Allow me to thank Mr. Vuk Jeremić, Minister for Foreign Affairs of the Republic of Serbia, Mr. Skender Hyseni, Minister for Foreign Affairs of the Republic of Kosovo, for their presence and their statements. I commend the work of Mr. Lamberto Zannier, Special Representative of the Secretary-General, and that of all the members of his Mission.
More than two years since its declaration of independence, Kosovo continues to make progress, stabilize its institutions and demonstrate its resolve to meet European standards. An increasing number of States are joining those that have already recognized Kosovo’s independence. Such recognitions, 68 to date, of which 22 are members of the European Union, help the young State to strengthen and take its place on the international scene.
Kosovo’s status has already been the subject of endless negotiations under various auspices. Such negotiations, which have explored all possible avenues, have made clear the impossibility of reaching a mutually acceptable compromise. In that context, independence, which is the expression of the will of the great majority of the Kosovar people, was the only solution. That is an undeniable and irrevocable fact.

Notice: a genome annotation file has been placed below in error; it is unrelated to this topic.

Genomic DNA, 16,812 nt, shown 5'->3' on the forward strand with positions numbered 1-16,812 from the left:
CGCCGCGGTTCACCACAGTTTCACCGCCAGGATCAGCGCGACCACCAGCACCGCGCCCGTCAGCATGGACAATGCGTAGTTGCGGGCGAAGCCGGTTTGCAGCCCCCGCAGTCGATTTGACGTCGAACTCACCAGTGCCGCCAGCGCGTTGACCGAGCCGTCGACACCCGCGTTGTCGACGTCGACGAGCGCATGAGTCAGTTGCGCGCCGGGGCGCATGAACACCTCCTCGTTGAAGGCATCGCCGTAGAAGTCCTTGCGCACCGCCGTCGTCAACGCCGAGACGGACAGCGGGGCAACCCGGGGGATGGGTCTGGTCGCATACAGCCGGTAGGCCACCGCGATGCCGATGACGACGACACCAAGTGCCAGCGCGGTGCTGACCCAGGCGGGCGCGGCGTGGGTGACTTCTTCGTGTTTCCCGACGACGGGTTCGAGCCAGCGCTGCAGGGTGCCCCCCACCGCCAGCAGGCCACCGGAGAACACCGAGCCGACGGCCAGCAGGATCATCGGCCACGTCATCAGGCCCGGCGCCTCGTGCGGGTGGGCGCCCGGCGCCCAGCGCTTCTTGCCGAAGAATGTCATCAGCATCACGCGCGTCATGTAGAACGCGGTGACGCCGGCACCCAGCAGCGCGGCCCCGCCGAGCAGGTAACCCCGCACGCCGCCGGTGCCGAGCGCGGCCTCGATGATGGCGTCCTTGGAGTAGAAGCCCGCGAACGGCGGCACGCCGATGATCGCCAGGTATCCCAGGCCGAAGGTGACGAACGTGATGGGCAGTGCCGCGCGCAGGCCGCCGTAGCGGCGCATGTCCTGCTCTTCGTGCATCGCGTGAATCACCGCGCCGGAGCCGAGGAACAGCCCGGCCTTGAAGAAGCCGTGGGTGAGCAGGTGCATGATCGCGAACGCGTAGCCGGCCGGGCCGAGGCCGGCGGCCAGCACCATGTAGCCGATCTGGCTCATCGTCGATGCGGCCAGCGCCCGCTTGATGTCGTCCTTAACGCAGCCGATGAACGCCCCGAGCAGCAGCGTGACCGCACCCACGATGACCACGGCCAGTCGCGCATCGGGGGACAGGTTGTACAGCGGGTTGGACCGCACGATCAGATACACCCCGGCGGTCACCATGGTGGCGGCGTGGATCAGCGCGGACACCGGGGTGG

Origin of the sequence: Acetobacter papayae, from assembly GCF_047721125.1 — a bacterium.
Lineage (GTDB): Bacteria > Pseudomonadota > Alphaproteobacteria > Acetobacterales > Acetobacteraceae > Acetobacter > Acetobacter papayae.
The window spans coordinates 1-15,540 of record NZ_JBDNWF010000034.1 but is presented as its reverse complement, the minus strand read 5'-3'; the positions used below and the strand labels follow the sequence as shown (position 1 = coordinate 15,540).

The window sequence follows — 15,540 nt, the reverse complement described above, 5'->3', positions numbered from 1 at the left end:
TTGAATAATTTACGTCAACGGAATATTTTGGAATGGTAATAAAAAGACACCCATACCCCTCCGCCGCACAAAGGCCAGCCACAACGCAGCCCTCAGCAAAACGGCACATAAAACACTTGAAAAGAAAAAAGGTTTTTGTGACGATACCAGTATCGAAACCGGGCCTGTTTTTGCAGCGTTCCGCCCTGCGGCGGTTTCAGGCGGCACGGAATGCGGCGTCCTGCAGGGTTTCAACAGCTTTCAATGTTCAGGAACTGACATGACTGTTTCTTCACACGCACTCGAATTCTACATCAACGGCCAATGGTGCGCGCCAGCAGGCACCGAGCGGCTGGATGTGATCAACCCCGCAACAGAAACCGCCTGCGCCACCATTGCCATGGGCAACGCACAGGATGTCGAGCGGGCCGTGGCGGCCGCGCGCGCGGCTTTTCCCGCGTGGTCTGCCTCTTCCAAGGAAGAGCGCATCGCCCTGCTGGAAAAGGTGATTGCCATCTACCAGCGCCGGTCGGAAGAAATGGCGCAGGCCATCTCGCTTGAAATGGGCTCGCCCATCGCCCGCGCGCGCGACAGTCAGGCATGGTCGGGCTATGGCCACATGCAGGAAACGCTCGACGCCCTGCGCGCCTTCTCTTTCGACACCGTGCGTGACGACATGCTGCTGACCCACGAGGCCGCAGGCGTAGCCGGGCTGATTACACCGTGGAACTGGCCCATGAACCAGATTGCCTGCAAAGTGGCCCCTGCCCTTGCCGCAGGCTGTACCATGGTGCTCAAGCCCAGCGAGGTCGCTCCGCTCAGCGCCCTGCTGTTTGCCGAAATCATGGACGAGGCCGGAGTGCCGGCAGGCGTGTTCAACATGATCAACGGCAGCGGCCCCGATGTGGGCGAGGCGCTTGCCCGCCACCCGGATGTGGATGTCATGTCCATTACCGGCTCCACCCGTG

- As the Secretary-General notes in his report (S/2010/169), the security situation on the ground has improved, with a decrease in incidents during the reporting period. We welcome that, but any incident — be it a case of common crime or inter-communal violence and regardless of whether it targets Albanians or Serbs — is unacceptable. The Kosovo authorities, supported by the European Union Rule of Law Mission in Kosovo, must therefore prosecute the perpetrators of such crimes and step up efforts in that area.
- Regional cooperation is also growing owing to calmer dialogue between political leaders and civil society throughout the Western Balkans. In that regard, we call on Serbian and Kosovo leaders to take advantage of opportunities to participate jointly in regional meetings.
While the future presence of Serbia and Kosovo in the European Union is, in our view, assured, it is equally clear that it cannot come about until both countries have taken the paths to dialogue and calmer neighbourliness and have learned the lessons of a reality that transcends vain and dangerous rhetoric.
As our Foreign Minister and the European Minister for Foreign Affairs have pointed out, that is not a condition, but a political necessity.
Kosovo must focus on its basic priorities and to continue to make progress on the rule of law and good governance. We also call on the Kosovo Government to do its utmost for those belonging to national minorities. Such twofold efforts will enable Kosovo to advance on the path towards membership of the European Union.
France will continue to give the situation in Kosovo the highest priority and to promote, to the best of its ability, dialogue between Serbia and Kosovo and their mutual European rapprochement.